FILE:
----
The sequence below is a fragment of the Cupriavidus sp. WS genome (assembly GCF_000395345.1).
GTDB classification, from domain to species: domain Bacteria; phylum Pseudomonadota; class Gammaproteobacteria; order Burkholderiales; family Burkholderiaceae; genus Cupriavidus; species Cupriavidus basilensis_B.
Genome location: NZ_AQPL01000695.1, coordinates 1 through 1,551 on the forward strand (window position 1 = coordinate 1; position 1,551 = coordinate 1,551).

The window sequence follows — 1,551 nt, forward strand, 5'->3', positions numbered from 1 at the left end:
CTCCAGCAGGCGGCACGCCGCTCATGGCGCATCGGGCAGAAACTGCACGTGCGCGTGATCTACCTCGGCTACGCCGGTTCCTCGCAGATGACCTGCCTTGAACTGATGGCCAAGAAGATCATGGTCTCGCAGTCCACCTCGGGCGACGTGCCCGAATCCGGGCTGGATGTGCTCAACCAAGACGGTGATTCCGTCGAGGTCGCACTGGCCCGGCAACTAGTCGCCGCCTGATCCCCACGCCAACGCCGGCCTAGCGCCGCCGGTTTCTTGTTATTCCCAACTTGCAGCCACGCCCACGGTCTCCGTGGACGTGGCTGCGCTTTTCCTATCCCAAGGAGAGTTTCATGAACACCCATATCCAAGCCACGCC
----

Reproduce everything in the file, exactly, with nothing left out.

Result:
The sequence below is a fragment of the Cupriavidus sp. WS genome (assembly GCF_000395345.1).
GTDB classification, from domain to species: domain Bacteria; phylum Pseudomonadota; class Gammaproteobacteria; order Burkholderiales; family Burkholderiaceae; genus Cupriavidus; species Cupriavidus basilensis_B.
Genome location: NZ_AQPL01000695.1, coordinates 1 through 1,551 on the forward strand (window position 1 = coordinate 1; position 1,551 = coordinate 1,551).

The window sequence follows — 1,551 nt, forward strand, 5'->3', positions numbered from 1 at the left end:
CTCCAGCAGGCGGCACGCCGCTCATGGCGCATCGGGCAGAAACTGCACGTGCGCGTGATCTACCTCGGCTACGCCGGTTCCTCGCAGATGACCTGCCTTGAACTGATGGCCAAGAAGATCATGGTCTCGCAGTCCACCTCGGGCGACGTGCCCGAATCCGGGCTGGATGTGCTCAACCAAGACGGTGATTCCGTCGAGGTCGCACTGGCCCGGCAACTAGTCGCCGCCTGATCCCCACGCCAACGCCGGCCTAGCGCCGCCGGTTTCTTGTTATTCCCAACTTGCAGCCACGCCCACGGTCTCCGTGGACGTGGCTGCGCTTTTCCTATCCCAAGGAGAGTTTCATGAACACCCATATCCAAGCCACGCC